Cure­Vac’s lead mR­NA pro­gram flunks a crit­i­cal PhI­Ib study, rais­ing ques­tions for high-pro­file biotech uni­corns

In­g­mar Ho­err

Cure­Vac’s lead­ing mR­NA pro­gram CV9104, a prostate can­cer vac­cine, has failed a crit­i­cal Phase IIb study. And that sting­ing set­back for the most ad­vanced clin­i­cal study in the field will raise fresh ques­tions about a com­plex new tech­nol­o­gy that has at­tract­ed bil­lions of dol­lars in in­vest­ment cash.

The Ger­man biotech re­port­ed that not on­ly did CV9104 fail the pri­ma­ry end­point on im­prov­ing over­all sur­vival, there was al­so no im­prove­ment on pro­gres­sion-free sur­vival over a place­bo.

Cure­Vac’s can­cer vac­cine is a 6-mR­NA con­coc­tion aimed at whip­ping up an im­mune sys­tem at­tack by en­cod­ing for 6 anti­gens over ex­pressed in prostate can­cer.

The Ger­man biotech – run by CEO In­g­mar Ho­err – has raised $360 mil­lion for its work, pri­mar­i­ly backed by Ger­man bil­lion­aire Di­et­mar Hopp along with ad­di­tion­al fund­ing from Bill Gates’ foun­da­tion, both in­trigued by the rev­o­lu­tion­ary po­ten­tial of in­struct­ing cells to pro­duce ther­a­peu­tics.

The most promi­nent com­pa­ny in the mes­sen­ger RNA space is Mod­er­na, a Boston-based biotech which has raised $1.9 bil­lion and just this week de­tailed a full pipeline of 5 clin­i­cal-stage ther­a­pies and an­oth­er 7 pre­clin­i­cal projects. Mod­er­na CEO Stephane Ban­cel is al­so work­ing on a can­cer vac­cine with Mer­ck, but he’s al­ready sought to dis­tin­guish their ap­proach to an in­di­vid­u­al­ly tai­lored ther­a­py with the shared-anti­gen ap­proach that Cure­Vac has.

I asked Ban­cel about the Cure­Vac set­back, and he re­spond­ed:

“Can­cer vac­cines con­tin­ues to be a high risk en­deav­or, which is why we part­nered with Mer­ck, a leader in im­muno-on­col­o­gy.”

Whether that kind of dis­tinc­tion will help Mod­er­na avoid get­ting dinged by Cure­Vac’s fail­ure, though, has yet to be seen. Mod­er­na has come un­der re­peat­ed at­tack by STAT’s Dami­an Garde, who has fo­cused on ques­tions re­gard­ing the tech­nol­o­gy and Mod­er­na’s cau­tious ap­proach in tack­ling vac­cines first, with a lead­ing ef­fort on pan­dem­ic flu. But that’s the long game that Ban­cel is de­ter­mined to play as he lines up his own first round of da­ta on those pro­grams deemed most like­ly to suc­ceed.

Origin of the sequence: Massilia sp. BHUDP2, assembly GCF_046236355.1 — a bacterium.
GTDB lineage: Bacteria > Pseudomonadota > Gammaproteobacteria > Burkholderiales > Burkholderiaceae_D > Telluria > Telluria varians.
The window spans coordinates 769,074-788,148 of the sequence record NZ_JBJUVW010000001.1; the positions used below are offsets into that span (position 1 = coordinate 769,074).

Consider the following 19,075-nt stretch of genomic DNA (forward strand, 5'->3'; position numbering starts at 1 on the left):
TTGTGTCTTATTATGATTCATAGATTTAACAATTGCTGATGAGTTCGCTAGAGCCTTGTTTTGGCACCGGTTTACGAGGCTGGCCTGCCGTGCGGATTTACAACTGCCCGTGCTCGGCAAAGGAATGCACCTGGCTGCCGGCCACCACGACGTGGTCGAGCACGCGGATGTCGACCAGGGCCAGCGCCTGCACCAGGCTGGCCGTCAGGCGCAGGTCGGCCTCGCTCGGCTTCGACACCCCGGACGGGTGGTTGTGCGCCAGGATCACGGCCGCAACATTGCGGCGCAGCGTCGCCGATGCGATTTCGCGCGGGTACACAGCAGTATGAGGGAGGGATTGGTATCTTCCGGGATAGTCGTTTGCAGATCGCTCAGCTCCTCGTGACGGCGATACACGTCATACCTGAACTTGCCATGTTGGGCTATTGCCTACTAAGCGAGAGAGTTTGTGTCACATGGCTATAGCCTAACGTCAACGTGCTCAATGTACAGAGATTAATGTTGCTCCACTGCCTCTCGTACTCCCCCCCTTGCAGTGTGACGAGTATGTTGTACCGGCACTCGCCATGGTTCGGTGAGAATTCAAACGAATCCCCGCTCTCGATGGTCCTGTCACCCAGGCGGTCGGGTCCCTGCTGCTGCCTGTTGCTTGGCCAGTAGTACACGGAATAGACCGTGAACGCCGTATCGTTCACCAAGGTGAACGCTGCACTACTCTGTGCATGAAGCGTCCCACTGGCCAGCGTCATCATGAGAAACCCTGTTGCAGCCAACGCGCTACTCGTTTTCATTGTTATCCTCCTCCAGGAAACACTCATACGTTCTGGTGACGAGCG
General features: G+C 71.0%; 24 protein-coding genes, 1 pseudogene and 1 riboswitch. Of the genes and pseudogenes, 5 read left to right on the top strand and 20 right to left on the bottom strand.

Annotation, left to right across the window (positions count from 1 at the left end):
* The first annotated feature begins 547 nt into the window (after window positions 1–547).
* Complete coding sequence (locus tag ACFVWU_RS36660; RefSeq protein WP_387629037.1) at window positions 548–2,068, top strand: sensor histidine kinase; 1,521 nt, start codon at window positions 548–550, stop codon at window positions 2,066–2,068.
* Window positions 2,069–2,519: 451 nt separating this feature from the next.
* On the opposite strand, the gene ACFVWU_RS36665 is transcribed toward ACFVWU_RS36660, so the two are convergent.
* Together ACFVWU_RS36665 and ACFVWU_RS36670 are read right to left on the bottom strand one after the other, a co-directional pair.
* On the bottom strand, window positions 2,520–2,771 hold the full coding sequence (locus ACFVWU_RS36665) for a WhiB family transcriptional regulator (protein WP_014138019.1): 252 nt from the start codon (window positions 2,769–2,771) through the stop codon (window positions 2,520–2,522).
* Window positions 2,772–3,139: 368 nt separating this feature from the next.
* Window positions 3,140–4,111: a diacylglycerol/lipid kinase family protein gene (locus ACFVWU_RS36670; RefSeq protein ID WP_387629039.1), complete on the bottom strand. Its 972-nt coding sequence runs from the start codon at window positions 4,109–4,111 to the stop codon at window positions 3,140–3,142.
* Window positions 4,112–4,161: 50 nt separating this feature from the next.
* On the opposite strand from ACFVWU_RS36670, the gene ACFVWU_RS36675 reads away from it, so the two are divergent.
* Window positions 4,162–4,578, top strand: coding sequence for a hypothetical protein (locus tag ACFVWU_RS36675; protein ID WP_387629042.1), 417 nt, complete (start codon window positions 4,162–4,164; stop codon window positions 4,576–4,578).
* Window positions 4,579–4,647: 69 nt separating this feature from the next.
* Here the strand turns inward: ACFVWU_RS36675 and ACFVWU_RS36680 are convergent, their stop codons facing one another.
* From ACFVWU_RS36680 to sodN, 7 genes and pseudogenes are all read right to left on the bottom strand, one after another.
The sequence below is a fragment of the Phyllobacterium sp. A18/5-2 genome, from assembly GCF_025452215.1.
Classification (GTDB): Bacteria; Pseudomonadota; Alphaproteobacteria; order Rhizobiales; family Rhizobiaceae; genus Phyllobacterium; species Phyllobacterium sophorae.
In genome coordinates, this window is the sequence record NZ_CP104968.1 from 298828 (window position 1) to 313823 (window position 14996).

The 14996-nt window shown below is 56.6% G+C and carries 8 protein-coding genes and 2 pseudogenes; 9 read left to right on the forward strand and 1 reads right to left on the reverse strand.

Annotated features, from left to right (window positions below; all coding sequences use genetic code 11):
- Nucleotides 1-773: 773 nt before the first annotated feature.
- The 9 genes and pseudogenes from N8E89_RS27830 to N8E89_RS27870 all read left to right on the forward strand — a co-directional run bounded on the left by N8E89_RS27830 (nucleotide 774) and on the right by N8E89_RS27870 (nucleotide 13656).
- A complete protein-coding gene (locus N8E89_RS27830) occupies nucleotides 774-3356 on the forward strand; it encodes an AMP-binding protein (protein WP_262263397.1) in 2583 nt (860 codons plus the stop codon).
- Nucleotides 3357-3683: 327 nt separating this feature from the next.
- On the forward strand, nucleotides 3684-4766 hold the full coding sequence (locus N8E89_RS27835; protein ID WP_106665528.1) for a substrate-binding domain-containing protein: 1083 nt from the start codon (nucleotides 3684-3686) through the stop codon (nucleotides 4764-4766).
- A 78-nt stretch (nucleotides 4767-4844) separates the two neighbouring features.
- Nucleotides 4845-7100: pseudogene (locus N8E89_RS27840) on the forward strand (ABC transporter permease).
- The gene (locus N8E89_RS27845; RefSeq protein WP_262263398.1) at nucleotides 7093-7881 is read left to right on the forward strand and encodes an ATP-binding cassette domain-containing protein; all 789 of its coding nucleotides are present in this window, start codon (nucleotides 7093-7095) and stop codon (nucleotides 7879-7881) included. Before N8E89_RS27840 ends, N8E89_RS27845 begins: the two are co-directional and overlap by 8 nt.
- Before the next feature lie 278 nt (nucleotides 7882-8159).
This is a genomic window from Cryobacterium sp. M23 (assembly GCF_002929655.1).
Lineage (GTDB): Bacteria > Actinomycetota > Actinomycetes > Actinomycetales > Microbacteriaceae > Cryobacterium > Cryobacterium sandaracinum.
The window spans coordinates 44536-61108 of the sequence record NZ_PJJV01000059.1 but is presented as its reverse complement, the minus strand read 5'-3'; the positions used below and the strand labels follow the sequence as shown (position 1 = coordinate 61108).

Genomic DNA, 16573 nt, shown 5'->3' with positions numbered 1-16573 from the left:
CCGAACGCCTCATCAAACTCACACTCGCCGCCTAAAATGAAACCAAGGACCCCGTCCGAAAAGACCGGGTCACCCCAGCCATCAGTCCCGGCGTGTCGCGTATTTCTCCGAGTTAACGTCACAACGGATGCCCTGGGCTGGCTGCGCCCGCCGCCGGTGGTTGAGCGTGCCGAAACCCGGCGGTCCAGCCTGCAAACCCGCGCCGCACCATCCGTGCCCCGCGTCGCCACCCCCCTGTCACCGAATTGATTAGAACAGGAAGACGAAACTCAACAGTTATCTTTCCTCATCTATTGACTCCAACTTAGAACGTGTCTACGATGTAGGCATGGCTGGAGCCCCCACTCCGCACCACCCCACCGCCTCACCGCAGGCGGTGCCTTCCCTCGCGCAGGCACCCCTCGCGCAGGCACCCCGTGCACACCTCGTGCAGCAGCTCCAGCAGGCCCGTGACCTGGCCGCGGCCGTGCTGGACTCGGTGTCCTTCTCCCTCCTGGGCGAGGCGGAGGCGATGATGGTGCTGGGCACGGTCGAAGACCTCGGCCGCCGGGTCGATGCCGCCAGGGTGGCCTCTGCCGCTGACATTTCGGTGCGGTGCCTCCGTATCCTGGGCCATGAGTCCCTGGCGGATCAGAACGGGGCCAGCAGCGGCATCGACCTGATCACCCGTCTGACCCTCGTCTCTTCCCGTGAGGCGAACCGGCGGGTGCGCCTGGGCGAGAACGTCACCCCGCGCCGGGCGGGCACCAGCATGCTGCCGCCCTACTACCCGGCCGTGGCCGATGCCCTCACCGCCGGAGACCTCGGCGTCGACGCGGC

The lat­est fail­ure at Cure­Vac al­so fol­lows a wave of clin­i­cal flops for can­cer vac­cines in gen­er­al, which proved far too weak to di­rect a sig­nif­i­cant im­mune sys­tem at­tack on can­cer. That first-wave fail­ure was fol­lowed by check­point in­hibitors, which ef­fec­tive­ly take the brake off the im­mune sys­tem, as well as per­son­al­ized vac­cines that seek out the in­di­vid­ual anti­gens that will make the most com­pelling dif­fer­ence for pa­tients. But that is al­so still very ear­ly in the de­vel­op­ment process.

Cure­Vac’s next step will like­ly fo­cus on a com­bo ap­proach, match­ing their mR­NA tech with check­points, chemo and so on, which is al­ready part of the plan.

ZS Per­spec­tive: 3 Pre­dic­tions on the Fu­ture of Cell & Gene Ther­a­pies

The field of cell and gene therapies (C&GTs) has seen a renaissance, with first generation commercial therapies such as Kymriah, Yescarta, and Luxturna laying the groundwork for an incoming wave of potentially transformative C&GTs that aim to address diverse disease areas. With this renaissance comes several potential opportunities, of which we discuss three predictions below.

Allogenic Natural Killer (NK) Cells have the potential to displace current Cell Therapies in oncology if proven durable.